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The Oregon Trail

Old 12-19-05, 10:43 AM
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The Oregon Trail

This not an advertisement, simply an "fyi" because the tour organization of which I am about to mention has not offered this ride in a couple of years and are now doing so, once again.
I have wanted to ride The Oregon Trail for some time and have now been able to sign up to do so with HistoricalTrailsCycling.com because of their re-offering (August 2006) of this tour that they have done a number of times over the years ....anybody going to join me :- ) **********
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Old 12-19-05, 11:18 AM
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You will likely die of dysentery.
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Old 12-19-05, 11:56 AM
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make sure to bring extra wagon tongues!
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Old 12-19-05, 12:12 PM
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Pay my fee and i'm there!

Looks like a good ride. The weather should be nice and toasty!
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Old 12-19-05, 04:50 PM
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Hey now, give me some slack (this isn't the Religion and Politics section is it?).
Y'all are roasting me and it isn't even August (tour departure date) yet ?
Okay, Okay..... so none of you like 'organized' rides.
I agree that 'organized' has it downsides (e.g., like feeling 'institutionalized ! ?'); however, riding solo across the plains just sounds unimaginatively boring - so a group ought to liven it up ?
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Old 12-19-05, 05:42 PM
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I must confess that I am not one for organized touring.
I find that the larger the group - the less likely there will be any significant interaction with local folks. I have seen it over and over again. Not only do the cyclists tend to clump together, but locals view the cyclists as a herd. (Hmmm, Wyoming - - herd.) I would encourage you to break away solo or with only one other person so that you have a chance to talk with people along the way. That is one of the greatest parts of bike touring.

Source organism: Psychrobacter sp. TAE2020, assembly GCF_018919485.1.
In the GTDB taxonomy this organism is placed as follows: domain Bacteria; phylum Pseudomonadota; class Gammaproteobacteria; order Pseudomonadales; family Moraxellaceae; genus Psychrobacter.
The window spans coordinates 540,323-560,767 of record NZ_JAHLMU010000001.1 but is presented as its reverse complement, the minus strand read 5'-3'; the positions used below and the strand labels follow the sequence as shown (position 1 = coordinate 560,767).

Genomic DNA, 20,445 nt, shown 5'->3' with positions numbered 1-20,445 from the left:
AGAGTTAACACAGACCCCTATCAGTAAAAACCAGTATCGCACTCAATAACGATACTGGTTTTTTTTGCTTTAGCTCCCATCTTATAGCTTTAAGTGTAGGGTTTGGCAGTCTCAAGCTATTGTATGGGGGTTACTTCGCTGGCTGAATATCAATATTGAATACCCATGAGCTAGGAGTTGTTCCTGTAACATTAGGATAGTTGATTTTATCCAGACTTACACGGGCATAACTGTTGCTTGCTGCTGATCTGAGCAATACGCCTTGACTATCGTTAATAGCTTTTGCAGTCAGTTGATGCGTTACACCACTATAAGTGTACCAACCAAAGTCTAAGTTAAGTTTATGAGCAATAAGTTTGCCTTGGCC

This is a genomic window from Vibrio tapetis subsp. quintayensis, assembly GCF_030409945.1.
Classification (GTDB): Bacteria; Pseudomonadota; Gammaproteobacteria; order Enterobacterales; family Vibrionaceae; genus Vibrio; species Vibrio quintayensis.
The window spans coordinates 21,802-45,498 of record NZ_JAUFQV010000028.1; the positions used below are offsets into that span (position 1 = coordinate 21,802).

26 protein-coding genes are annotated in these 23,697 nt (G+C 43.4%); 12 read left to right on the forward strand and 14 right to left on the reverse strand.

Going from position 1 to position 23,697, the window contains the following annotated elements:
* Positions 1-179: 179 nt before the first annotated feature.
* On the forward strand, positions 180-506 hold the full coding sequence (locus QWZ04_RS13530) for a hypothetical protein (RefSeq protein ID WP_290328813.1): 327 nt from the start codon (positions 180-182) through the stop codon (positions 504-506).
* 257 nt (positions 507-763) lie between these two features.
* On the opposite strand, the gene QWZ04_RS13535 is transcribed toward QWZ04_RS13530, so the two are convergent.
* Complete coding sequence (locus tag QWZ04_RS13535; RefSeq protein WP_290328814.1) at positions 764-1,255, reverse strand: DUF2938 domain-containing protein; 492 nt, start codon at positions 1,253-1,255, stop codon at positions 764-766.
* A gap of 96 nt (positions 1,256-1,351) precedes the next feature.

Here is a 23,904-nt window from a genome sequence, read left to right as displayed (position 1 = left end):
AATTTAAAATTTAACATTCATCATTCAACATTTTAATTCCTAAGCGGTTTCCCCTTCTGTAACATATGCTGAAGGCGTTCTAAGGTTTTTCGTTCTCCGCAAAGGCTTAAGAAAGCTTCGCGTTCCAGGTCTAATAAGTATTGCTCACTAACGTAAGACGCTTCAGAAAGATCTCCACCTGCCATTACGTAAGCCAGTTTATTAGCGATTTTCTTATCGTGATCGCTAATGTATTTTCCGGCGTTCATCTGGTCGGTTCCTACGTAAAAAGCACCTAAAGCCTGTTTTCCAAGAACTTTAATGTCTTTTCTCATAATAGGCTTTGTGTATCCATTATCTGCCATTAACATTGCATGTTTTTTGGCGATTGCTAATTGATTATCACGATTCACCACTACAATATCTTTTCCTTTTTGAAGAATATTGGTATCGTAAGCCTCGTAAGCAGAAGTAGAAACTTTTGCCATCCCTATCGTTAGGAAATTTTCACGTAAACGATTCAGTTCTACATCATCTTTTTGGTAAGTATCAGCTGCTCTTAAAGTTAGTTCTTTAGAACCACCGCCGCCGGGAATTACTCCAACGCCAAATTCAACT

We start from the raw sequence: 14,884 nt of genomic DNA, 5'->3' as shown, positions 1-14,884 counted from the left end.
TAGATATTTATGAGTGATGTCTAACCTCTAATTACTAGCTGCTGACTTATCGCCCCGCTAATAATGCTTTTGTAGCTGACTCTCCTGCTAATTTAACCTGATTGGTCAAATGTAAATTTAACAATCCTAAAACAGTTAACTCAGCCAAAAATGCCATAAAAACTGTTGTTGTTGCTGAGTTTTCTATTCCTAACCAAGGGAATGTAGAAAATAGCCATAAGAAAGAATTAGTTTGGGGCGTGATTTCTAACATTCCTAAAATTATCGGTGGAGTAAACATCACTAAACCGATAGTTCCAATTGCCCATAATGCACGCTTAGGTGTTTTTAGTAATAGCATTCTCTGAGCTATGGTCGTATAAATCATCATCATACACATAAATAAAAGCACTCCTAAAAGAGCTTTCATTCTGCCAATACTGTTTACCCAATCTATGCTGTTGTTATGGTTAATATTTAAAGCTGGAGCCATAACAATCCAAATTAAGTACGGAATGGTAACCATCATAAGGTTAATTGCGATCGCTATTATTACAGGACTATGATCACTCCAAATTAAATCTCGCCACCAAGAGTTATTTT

Also, I'm guessing that the tour is with road bikes. Most of the Oregon Trail sites are off road - not far - but a ways. Atlantic City and South Pass City in Wyoming are examples. Great saloon in Atlantic City - great historical site at South Pass - plus it's the Continental Divide. Don't miss them. Looking at the mileage and the number of days, it seems like there isn't much time set aside for exploring. Since you won't be carrying any paniers, consider a mountain bike with drops or a hybrid so you can take in what others will miss.
It will be brutally hot and humid in the Great Plains. Ride early and late and take the middle part of the day off. In fact, the earlier the better. You'll have headwinds in Wyoming for sure. The winds pick up after noon, so again, ride early. It will be hot as blue blazes in August along the Snake River in Idaho. Seems like ride early is the mantra.
If the breakfast crew doesn't serve until 7:00, ask them to leave some granola bars and fruit and leave before 6:00. Then you can lounge around in the shade in the town park while everyone else is roasting on the blacktop.
Have a great time.
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Old 12-19-05, 06:08 PM
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Originally Posted by jamawani
I must confess that I am not one for organized touring.
I find that the larger the group - the less likely there will be any significant interaction with local folks. I have seen it over and over again. Not only do the cyclists tend to clump together, but locals view the cyclists as a herd. (Hmmm, Wyoming - - herd.) I would encourage you to break away solo or with only one other person so that you have a chance to talk with people along the way. That is one of the greatest parts of bike touring.
Also, I'm guessing that the tour is with road bikes. Most of the Oregon Trail sites are off road - not far - but a ways. Atlantic City and South Pass City in Wyoming are examples. Great saloon in Atlantic City - great historical site at South Pass - plus it's the Continental Divide. Don't miss them. Looking at the mileage and the number of days, it seems like there isn't much time set aside for exploring. Since you won't be carrying any paniers, consider a mountain bike with drops or a hybrid so you can take in what others will miss.
It will be brutally hot and humid in the Great Plains. Ride early and late and take the middle part of the day off. In fact, the earlier the better. You'll have headwinds in Wyoming for sure. The winds pick up after noon, so again, ride early. It will be hot as blue blazes in August along the Snake River in Idaho. Seems like ride early is the mantra.
If the breakfast crew doesn't serve until 7:00, ask them to leave some granola bars and fruit and leave before 6:00. Then you can lounge around in the shade in the town park while everyone else is roasting on the blacktop.
Have a great time.
Thank you for taking time to provide all the helpful information.
Will be riding a Novara Safari with Specialized's 1.9" width inverted tread Hemispheres so I can get it up to 80 psi.
I hate getting up before dawn; however, your admonishments confirmed my suspicions that I would, in fact, be doing so. Three days out I won't know the difference :- ).
Have been doing a good bit of reading and have seen the names of the locations you mentioned. It is my impression that this route west offers more historically interesting sites than wending along the Lewis and Clark.
Take care.
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